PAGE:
“The unavoidable delays in volleys of business communication before fax, before FedEx, and before E-mail, served as pauses for thought. A lawyer could reconsider a rash piece of mail while it was in the stenographer’s out-box. Decision could ferment during accidental slow periods.” (On Internet Time, Gleik)
While it is true that “being connected” promotes shared awareness among people, and makes collective actions of physically dispersed groups more feasible and powerful (Faster and faster, Shirky), “connectedness” also makes us more vulnerable in terms of dealing our personal relationship. That’s why I really like this this passage above in the Gleick article because it sharply points out the drawbacks that the seemingly perfect advanced technology and communication tools have brought to our lives, especially in small group relationships.
“Connectedness” is a direct result of the development of social tools that enabled us to do everything in a speedy manner; it is also a central theme of today’s societies and lives. We want everything as fast as possible, because we think we have more important things to do than spending time waiting, for anything. We think we are more productive and efficient this way. However, have we really done more meaningful things using the time we saved from leaving a Facebook message (instead of making a phone call) or online shopping (instead of shopping in stores)? No. We just leave more Facebook messages and shop at more online stores. As Gleick says “The sate of being connected makes them more efficient –maybe even more nimble. Sadly, it also makes them feel busier – maybe even overloaded.” The simplification of life facilitated by technology is not always a good thing.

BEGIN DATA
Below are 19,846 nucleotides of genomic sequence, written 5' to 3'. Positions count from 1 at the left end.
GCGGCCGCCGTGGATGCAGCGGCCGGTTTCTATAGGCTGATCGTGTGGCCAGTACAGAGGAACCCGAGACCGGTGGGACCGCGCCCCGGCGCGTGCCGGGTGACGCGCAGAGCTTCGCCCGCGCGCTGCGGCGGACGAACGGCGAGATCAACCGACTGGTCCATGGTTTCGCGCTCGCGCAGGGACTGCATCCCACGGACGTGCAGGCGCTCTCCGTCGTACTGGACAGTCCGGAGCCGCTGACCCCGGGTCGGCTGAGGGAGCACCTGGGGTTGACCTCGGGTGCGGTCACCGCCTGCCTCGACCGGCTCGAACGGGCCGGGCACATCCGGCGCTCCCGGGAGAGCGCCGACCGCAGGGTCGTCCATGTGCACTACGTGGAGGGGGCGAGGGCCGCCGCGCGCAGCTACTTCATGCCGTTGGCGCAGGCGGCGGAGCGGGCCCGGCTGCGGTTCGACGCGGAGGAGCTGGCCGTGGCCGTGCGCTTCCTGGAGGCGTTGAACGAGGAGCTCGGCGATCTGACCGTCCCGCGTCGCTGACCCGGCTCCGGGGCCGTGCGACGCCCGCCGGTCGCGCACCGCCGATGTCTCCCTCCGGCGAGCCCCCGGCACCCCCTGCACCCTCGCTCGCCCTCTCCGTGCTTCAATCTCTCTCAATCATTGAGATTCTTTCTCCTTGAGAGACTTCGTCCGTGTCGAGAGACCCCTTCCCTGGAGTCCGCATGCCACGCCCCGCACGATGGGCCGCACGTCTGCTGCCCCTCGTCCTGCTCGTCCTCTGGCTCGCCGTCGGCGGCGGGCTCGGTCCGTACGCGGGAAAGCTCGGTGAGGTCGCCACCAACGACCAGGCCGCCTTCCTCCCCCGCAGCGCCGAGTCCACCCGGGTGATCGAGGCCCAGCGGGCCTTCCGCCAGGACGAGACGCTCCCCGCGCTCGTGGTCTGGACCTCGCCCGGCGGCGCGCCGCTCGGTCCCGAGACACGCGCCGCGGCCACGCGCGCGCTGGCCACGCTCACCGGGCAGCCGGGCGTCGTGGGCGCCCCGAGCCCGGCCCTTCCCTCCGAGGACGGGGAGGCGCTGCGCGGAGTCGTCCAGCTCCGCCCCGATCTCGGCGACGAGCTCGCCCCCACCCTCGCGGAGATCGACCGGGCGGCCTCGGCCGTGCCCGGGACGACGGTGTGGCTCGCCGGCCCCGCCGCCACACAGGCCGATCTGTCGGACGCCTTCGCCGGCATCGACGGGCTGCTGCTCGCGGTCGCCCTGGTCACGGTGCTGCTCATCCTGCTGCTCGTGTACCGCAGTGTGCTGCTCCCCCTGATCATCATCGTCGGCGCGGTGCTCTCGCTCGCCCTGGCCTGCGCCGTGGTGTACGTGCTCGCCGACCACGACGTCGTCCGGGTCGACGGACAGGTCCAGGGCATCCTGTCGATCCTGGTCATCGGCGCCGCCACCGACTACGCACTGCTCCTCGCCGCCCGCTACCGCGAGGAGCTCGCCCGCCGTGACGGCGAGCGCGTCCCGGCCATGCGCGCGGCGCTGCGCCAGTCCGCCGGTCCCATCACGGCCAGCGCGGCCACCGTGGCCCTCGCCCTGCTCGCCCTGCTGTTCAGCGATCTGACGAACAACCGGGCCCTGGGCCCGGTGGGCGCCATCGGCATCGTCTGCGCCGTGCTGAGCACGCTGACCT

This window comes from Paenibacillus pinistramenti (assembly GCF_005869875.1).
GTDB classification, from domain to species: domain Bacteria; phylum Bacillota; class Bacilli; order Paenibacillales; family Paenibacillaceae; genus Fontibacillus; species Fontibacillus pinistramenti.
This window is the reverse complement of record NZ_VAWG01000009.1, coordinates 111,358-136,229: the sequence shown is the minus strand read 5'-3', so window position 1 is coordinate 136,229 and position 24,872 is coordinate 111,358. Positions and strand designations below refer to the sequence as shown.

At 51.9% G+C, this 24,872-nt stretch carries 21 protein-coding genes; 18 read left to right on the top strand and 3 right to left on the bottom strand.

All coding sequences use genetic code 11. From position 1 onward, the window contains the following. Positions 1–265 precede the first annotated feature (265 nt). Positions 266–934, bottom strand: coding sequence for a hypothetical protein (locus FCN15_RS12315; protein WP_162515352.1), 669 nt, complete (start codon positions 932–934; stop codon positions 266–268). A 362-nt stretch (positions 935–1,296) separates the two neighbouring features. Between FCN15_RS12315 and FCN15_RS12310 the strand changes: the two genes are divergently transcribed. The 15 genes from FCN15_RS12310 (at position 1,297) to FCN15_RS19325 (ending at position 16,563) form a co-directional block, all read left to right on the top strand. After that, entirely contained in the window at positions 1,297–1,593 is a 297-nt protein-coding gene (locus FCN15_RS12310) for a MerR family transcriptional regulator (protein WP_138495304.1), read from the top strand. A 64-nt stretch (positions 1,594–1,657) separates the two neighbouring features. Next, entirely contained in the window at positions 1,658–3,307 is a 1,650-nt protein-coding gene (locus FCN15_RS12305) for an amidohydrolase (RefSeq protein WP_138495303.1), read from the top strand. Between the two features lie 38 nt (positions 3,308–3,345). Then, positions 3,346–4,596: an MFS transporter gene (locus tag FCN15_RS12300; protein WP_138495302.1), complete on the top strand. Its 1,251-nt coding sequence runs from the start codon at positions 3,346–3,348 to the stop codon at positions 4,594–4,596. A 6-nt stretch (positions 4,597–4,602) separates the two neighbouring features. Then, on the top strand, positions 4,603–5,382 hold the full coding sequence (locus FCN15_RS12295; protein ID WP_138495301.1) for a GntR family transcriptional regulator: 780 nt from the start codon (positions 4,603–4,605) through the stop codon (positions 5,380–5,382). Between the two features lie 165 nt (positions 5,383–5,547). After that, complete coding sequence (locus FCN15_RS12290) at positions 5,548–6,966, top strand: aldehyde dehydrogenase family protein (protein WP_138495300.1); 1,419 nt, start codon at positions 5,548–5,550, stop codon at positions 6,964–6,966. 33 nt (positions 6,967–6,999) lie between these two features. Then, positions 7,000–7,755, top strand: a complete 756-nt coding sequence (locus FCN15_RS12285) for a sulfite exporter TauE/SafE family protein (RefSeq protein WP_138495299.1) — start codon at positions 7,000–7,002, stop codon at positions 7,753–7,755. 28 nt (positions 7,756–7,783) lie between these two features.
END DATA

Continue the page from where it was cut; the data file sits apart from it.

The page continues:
As for as I witnessed, the sate of being connected also makes our interpersonal relationship vulnerable. People check out their boyfriend’s or girlfriend’s Facebook page everyday and get fidgeted if they see some “suspicious” or “vague” replies, or tagged photos, or simply “friend requests”. We get annoyed when friends don’t reply our text message within ten minuets. The other day, I just got a little angry with my dad because I waited for thirty minutes to Facetime with him but he couldn’t connect to wifi. How did we become such impatient and insecure while ten years ago, we could wait for a week to speak with our parents over the phone or wait for months for an oversea postcard to arrive. It is true that we are more connected, but such connectedness, while amplified our network with others, also weakened our bond with the ones that really matter to us.